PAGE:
The Russian offensive on constitutional reform in Ukraine

On 30 March, talks on Ukraine lasting several hours took place in Paris between Sergei Lavrov and John Kerry, the foreign ministers of Russia and the US, which did not yield any concrete results. On 29 and 30 March Lavrov gave two interviews to Russian television channels, in which he once again presented Moscow’s demands concerning constitutional reform in Ukraine, saying that he considered the immediate implementation of these measures to be a condition of stability. He noted that the positions of Russia and the United States on resolving the Ukrainian crisis were moving closer, expressing surprise that the EU had “handed over” dialogue with Russia on Ukraine to the US. In turn, on 31 March the Russian Ambassador to the United Nations, Vitaly Churkin, expressed the belief that holding the presidential elections in Ukraine on 25 May without prior constitutional reform could lead to the further destabilisation and division of the country. On the same day President Putin held a telephone conversation with the German Chancellor Angela Merkel, and Minister Lavrov contacted the foreign ministers of Germany and France.



  • Russia’s statements and actions show that – in the face of the failure of current Russian attempts to destabilise south-eastern Ukraine – Russia is treating negotiations with the West as a key instrument for achieving its political goals regarding Ukraine. Moscow seems to believe that, on the one hand, the continuing threat that Russian troops will be sent into ‘continental’ Ukraine, and on the other, the West’s reluctance to escalate sanctions against Russia, will persuade the EU and the US to take Russian demands into account.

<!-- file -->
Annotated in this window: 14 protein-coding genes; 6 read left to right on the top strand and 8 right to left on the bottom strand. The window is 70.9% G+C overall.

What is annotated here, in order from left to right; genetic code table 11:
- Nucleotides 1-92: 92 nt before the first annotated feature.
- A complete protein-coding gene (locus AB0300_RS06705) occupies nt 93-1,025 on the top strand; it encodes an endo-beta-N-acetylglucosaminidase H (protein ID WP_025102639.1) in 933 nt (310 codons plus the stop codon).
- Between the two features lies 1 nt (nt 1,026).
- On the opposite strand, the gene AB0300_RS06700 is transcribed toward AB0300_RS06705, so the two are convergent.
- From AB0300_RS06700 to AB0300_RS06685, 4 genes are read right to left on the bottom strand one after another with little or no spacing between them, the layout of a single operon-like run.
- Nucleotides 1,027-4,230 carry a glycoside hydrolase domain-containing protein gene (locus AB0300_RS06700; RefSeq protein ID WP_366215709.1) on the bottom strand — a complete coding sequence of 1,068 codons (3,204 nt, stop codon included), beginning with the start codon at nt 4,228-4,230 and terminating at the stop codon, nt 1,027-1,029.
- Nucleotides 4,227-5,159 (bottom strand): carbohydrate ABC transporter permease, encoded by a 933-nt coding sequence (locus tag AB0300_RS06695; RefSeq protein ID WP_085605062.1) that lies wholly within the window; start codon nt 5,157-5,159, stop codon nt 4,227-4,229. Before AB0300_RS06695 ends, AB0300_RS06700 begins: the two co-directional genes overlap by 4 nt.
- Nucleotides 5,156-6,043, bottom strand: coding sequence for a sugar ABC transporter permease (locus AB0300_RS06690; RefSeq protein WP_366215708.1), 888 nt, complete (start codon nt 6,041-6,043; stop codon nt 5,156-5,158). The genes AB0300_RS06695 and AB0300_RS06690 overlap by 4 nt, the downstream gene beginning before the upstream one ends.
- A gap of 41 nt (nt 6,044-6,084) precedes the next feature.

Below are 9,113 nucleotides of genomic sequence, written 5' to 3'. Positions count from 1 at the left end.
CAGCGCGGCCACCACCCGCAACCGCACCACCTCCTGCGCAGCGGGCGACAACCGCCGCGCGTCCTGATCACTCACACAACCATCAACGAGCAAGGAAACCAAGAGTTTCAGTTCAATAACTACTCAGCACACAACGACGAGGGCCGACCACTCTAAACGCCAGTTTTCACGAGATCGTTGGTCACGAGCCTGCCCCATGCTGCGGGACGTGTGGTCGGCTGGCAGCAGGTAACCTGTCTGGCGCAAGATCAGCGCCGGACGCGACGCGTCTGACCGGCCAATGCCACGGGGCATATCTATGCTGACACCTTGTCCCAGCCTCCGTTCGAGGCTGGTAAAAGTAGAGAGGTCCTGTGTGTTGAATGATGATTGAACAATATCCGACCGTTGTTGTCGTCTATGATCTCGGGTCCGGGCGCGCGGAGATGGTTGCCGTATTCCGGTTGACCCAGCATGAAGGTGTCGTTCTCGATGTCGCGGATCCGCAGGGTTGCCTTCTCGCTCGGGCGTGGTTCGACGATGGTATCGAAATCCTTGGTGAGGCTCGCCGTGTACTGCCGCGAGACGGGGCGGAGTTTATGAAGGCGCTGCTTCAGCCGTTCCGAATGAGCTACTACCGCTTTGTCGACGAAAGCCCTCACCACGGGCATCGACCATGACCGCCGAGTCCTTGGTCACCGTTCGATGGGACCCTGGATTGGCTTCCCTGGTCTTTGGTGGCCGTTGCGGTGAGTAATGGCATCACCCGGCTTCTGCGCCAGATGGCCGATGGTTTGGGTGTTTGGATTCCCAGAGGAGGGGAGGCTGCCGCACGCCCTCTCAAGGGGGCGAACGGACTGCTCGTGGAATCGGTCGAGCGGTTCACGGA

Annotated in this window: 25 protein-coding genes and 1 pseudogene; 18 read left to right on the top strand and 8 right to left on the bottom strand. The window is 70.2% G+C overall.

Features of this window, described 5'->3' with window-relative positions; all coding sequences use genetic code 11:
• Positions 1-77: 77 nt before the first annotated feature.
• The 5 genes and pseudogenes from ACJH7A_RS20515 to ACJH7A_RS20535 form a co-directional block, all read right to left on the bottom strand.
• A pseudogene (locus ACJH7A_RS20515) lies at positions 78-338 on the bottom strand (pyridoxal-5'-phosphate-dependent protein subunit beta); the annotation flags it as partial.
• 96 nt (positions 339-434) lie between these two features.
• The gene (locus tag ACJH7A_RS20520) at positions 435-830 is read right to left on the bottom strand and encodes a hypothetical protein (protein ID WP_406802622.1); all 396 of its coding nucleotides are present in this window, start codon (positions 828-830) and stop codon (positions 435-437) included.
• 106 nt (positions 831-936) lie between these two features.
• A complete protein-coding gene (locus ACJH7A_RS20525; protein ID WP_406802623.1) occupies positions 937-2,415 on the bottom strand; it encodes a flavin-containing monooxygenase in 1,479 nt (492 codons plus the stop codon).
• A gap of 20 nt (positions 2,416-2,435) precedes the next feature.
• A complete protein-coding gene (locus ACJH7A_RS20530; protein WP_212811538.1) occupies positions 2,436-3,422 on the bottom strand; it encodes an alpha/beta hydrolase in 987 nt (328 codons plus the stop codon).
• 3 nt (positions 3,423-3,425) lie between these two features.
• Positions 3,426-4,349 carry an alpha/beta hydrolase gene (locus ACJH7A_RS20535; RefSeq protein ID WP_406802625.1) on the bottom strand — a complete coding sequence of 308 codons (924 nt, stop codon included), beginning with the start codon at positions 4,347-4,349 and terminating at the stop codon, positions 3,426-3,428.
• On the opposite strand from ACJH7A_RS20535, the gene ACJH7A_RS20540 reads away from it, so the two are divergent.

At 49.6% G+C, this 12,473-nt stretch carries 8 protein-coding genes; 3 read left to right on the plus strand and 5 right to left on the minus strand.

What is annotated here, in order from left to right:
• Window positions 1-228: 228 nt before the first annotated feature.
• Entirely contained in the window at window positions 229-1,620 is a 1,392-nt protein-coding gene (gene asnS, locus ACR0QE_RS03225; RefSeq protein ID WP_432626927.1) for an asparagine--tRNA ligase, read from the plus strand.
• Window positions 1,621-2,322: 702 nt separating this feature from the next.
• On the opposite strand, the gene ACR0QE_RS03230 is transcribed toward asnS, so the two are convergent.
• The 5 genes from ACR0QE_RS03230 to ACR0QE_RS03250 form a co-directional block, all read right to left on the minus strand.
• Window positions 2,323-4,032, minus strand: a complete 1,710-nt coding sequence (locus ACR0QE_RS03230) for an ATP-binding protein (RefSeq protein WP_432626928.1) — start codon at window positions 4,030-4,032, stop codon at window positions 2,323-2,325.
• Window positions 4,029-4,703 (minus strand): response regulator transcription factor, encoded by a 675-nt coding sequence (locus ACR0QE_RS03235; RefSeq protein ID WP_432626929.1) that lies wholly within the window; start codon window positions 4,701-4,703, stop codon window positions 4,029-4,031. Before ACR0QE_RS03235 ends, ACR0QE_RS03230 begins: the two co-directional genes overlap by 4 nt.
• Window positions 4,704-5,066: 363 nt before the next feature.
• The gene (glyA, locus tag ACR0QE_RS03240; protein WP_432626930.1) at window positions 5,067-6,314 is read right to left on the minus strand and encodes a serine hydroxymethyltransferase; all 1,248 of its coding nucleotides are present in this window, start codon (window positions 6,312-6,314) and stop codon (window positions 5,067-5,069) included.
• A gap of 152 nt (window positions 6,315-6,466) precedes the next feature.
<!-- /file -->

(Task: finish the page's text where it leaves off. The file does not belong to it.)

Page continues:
• To this end, Russia is strengthening its media and diplomatic offensive in order to develop an agreement within the framework of negotiations with its major Western partners, which among other steps would involve the introduction of constitutional reform in Ukraine, providing for ‘federalisation’ and declared neutral status. Russia is aiming to ensure that such an agreement is worked out in the coming weeks, and then submitted for approval (without any possibility of negotiations) by the government of Ukraine. This is supposed to happen before the elections on 25 May, and would be the Russian side’s condition for recognising their validity, and ceasing its diversionary activities aimed at preventing the elections from being held in south-eastern Ukraine.
  • Russia’s attitude proves that despite the stated rapprochement in their positions, Moscow is dissatisfied with the US’s current position on the crisis, especially the question of constitutional reform in Ukraine. For this reason, Moscow is also seeking the inclusion of leading EU countries, especially Germany and possibly France, in the negotiating process. Russia is working ultimately to make the existing channels of negotiation with the West on the Ukraine issue into a de facto ‘2+3’ format (the government in Kyiv and the south-eastern regions of Ukraine + Russia, the US and the EU). This would allow Russia to impose the idea that the conflict is an internal Ukrainian matter, in which Russia is a mediator, not a party. However, this would require the prior creation of a formal representation of the regions of south-eastern Ukraine.
  • The talks about Ukraine’s political constitution and status support the image of Russia as the country ‘responsible’ for Ukraine, and if agreement with the Western countries on this issue is reached on Russia's terms, Moscow will present it as the West’s acknowledgment of the Russian sphere of influence in the post-Soviet area, and that Ukraine is its de facto protectorate.